5.9. Fractional factorial designs

When there are many factors that we have identified as being potentially important, then the \(2^k\) runs required for a full factorial can quickly become large and too costly to implement.

For example, you are responsible for a cell-culture bioreactor at a pharmaceutical company and there is a drive to minimize the production of an inhibiting by-product. Variables thought to be related with this by-product are: two types of T = temperature profile (\(T_{-}\): a slow ramp over time or \(T_{+}\) a fast initial ramp then constant temperature), the D = dissolved oxygen at a low and high level, the A = agitation rate at a slow and faster speed, P = pH at a low and high level, and two blends of S = substrate type. These five factors, at two levels, require \(2^5 = 32\) runs. It would take almost a year to collect the data at all the combinations of T, D, A, P and S if each experiment requires 10 days (typical in this industry), and if parallel reactors are not available.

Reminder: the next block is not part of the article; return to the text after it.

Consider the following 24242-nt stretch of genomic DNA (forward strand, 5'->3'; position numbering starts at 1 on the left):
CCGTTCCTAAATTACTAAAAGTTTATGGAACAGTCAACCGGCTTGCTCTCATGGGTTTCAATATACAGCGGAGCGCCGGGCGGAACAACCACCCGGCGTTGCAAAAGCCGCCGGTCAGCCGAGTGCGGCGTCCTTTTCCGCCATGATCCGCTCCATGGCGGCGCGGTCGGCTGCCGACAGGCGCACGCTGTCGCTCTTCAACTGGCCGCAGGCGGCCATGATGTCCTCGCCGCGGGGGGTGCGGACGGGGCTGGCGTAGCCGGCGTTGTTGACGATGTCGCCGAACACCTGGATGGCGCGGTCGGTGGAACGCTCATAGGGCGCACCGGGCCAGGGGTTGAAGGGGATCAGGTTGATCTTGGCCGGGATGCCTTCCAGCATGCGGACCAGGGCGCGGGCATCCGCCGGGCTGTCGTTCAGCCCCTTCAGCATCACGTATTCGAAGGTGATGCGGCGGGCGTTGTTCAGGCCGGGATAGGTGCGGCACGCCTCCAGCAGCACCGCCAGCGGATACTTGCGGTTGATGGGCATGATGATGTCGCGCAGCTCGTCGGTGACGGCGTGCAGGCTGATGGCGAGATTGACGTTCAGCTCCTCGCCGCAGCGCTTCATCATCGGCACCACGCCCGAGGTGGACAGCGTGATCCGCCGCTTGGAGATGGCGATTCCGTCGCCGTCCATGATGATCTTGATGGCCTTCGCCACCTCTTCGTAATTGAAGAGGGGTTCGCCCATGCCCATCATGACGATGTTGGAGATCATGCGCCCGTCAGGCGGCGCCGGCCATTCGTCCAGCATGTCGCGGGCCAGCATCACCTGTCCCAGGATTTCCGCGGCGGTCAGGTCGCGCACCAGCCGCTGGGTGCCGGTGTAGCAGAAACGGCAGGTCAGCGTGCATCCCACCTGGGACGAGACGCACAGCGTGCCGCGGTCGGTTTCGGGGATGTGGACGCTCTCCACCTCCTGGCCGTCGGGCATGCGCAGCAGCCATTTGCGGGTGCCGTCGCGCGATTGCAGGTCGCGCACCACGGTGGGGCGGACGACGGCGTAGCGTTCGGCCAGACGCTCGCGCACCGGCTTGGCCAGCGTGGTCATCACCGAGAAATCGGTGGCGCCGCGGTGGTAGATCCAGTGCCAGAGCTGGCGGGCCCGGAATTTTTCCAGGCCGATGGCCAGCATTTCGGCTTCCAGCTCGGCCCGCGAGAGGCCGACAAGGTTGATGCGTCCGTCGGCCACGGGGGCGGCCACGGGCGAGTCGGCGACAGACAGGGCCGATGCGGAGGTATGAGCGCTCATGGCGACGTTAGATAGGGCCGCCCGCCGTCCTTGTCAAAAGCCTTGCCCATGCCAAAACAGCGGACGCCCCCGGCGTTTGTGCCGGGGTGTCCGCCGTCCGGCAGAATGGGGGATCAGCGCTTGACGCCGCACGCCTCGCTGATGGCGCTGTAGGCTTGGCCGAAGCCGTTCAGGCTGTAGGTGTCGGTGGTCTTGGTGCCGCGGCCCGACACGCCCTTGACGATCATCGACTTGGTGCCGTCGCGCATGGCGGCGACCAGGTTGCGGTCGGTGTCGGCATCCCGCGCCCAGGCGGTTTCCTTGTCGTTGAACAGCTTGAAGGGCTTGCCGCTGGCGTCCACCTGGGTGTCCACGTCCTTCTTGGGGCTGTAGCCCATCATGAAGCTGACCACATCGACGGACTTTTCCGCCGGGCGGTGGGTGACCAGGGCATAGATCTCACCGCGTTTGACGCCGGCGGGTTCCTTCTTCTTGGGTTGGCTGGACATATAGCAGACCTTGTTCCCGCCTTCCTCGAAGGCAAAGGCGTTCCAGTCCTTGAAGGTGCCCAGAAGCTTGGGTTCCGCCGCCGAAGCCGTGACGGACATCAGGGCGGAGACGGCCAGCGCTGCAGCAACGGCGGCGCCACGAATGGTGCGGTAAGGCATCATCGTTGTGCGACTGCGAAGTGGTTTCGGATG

Furthermore, we are probably interested in only the 5 main effects and 10 two-factor interactions (2fi). The remaining 10 three-factor interactions, 5 four-factor interactions, a single five-factor interaction are likely not too important either, at least initially. A full factorial would estimate 32 effects, even if we likely only interested in at most 16 of them (5 main effects + 10 of the 2fi’s + 1 intercept).

Running a half fraction, or quarter fraction, of the full set will allow us to estimate the main effects and two-factor interactions (2fi) in many cases, at the expense of confounding the higher interactions. [We will explain exactly what is meant by that term confounding later on, but for now you can interpret it is as ‘confused with’].

For many real systems it is the main effects that are mostly of interest, and at most two-factor interactions. Very very seldom do three-factor interactions occur, nor are they often of practical significance. As such, we are willing to allow some confounding (confusing) with these factors.

So let’s move into this section where we show how to construct and analyze these fractional factorials, which are tremendously useful when screening many variables - especially for a first-pass at experimenting on a new system. They are used when you, as the experimenter, suspect that you have more factors on your list than are actually needed. Which ones can you eliminate?